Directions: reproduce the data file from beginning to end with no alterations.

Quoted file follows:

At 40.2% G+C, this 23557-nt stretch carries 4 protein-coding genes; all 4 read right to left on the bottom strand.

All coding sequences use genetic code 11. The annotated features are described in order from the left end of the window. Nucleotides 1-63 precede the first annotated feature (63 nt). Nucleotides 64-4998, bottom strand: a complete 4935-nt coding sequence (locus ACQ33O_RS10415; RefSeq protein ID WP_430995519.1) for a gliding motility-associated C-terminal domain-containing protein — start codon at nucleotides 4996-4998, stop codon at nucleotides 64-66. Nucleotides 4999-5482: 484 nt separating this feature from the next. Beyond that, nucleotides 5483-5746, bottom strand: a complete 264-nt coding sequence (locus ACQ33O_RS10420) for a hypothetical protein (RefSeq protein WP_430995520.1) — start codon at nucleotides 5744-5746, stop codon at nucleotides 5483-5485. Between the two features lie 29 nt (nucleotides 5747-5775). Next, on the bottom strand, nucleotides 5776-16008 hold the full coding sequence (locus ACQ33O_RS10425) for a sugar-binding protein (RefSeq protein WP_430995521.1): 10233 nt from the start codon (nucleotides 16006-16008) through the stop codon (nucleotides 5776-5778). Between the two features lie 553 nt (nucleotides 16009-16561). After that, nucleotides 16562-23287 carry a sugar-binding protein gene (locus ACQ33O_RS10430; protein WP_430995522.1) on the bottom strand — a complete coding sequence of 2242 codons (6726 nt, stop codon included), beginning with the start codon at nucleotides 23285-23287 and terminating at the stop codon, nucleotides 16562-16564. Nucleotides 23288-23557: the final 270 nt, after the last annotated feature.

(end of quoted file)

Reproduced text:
At 40.2% G+C, this 23557-nt stretch carries 4 protein-coding genes; all 4 read right to left on the bottom strand.

All coding sequences use genetic code 11. The annotated features are described in order from the left end of the window. Nucleotides 1-63 precede the first annotated feature (63 nt). Nucleotides 64-4998, bottom strand: a complete 4935-nt coding sequence (locus ACQ33O_RS10415; RefSeq protein ID WP_430995519.1) for a gliding motility-associated C-terminal domain-containing protein — start codon at nucleotides 4996-4998, stop codon at nucleotides 64-66. Nucleotides 4999-5482: 484 nt separating this feature from the next. Beyond that, nucleotides 5483-5746, bottom strand: a complete 264-nt coding sequence (locus ACQ33O_RS10420) for a hypothetical protein (RefSeq protein WP_430995520.1) — start codon at nucleotides 5744-5746, stop codon at nucleotides 5483-5485. Between the two features lie 29 nt (nucleotides 5747-5775). Next, on the bottom strand, nucleotides 5776-16008 hold the full coding sequence (locus ACQ33O_RS10425) for a sugar-binding protein (RefSeq protein WP_430995521.1): 10233 nt from the start codon (nucleotides 16006-16008) through the stop codon (nucleotides 5776-5778). Between the two features lie 553 nt (nucleotides 16009-16561). After that, nucleotides 16562-23287 carry a sugar-binding protein gene (locus ACQ33O_RS10430; protein WP_430995522.1) on the bottom strand — a complete coding sequence of 2242 codons (6726 nt, stop codon included), beginning with the start codon at nucleotides 23285-23287 and terminating at the stop codon, nucleotides 16562-16564. Nucleotides 23288-23557: the final 270 nt, after the last annotated feature.